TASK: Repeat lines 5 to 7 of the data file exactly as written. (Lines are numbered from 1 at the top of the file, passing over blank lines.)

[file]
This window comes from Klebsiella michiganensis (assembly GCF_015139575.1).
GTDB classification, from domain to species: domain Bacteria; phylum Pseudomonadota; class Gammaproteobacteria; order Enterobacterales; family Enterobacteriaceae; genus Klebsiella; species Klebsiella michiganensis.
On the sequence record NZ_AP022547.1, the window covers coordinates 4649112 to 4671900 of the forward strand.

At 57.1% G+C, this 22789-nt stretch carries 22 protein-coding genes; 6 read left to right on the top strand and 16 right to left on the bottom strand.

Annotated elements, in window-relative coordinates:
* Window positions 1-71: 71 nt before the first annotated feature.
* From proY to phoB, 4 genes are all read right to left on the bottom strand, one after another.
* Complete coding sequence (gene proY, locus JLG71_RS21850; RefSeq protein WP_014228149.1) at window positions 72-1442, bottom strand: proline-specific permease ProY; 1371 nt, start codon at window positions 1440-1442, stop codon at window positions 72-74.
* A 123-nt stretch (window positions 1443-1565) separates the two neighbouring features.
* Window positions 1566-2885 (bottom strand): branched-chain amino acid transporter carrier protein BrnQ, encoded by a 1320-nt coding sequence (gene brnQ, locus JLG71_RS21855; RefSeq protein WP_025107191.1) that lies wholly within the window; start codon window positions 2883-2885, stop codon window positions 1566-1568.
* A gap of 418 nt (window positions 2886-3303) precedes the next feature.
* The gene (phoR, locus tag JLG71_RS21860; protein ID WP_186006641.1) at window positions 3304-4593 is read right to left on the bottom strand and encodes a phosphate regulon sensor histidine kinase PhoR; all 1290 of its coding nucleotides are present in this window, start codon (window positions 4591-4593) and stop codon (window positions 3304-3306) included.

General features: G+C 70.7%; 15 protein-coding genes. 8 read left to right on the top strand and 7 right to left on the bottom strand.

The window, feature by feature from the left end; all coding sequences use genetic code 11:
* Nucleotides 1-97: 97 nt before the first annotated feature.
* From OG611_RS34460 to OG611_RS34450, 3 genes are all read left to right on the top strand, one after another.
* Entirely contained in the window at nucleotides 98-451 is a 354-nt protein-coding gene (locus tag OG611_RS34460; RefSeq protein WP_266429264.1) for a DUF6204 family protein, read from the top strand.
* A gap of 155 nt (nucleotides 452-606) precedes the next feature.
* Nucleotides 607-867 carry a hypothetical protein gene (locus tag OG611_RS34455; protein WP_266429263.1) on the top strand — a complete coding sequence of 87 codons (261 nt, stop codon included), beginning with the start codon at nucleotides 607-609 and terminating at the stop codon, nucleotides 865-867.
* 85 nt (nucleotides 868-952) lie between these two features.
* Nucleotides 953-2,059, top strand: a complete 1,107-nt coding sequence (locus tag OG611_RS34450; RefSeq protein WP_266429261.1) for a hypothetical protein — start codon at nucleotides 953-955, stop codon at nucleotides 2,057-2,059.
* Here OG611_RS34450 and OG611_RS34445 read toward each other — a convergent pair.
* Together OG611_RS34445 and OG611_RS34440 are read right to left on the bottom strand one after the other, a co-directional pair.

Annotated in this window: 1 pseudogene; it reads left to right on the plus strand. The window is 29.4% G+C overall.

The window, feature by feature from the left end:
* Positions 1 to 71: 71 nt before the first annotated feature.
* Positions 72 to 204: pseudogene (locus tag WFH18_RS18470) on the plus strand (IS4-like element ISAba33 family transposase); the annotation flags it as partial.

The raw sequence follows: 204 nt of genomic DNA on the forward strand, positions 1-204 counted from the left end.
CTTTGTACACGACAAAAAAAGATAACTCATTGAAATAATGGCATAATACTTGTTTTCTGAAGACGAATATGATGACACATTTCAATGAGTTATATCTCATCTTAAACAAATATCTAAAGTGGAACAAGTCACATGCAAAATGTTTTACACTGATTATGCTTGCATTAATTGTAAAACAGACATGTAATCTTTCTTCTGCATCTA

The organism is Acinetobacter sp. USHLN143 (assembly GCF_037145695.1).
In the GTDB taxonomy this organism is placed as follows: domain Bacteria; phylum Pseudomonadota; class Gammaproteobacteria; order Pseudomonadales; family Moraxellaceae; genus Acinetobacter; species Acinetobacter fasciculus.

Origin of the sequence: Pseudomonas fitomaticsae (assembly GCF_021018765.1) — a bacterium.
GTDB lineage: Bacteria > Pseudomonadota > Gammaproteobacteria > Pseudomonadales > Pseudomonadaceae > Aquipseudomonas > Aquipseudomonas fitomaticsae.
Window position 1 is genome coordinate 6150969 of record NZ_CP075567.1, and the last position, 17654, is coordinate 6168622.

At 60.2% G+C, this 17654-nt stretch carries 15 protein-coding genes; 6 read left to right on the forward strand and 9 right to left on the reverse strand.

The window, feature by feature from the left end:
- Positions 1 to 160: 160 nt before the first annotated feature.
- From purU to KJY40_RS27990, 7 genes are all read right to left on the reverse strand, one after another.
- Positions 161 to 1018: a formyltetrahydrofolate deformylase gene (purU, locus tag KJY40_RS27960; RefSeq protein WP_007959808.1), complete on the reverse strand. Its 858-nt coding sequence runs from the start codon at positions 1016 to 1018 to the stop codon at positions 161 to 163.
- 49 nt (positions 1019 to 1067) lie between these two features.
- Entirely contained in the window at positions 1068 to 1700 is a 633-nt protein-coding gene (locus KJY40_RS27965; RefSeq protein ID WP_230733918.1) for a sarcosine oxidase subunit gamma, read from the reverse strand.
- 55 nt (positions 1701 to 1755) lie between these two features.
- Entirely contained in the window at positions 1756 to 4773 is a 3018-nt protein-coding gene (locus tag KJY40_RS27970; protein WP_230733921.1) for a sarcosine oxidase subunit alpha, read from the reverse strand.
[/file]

Annotated elements, in window-relative coordinates:
* Window positions 1-71: 71 nt before the first annotated feature.
* From proY to phoB, 4 genes are all read right to left on the bottom strand, one after another.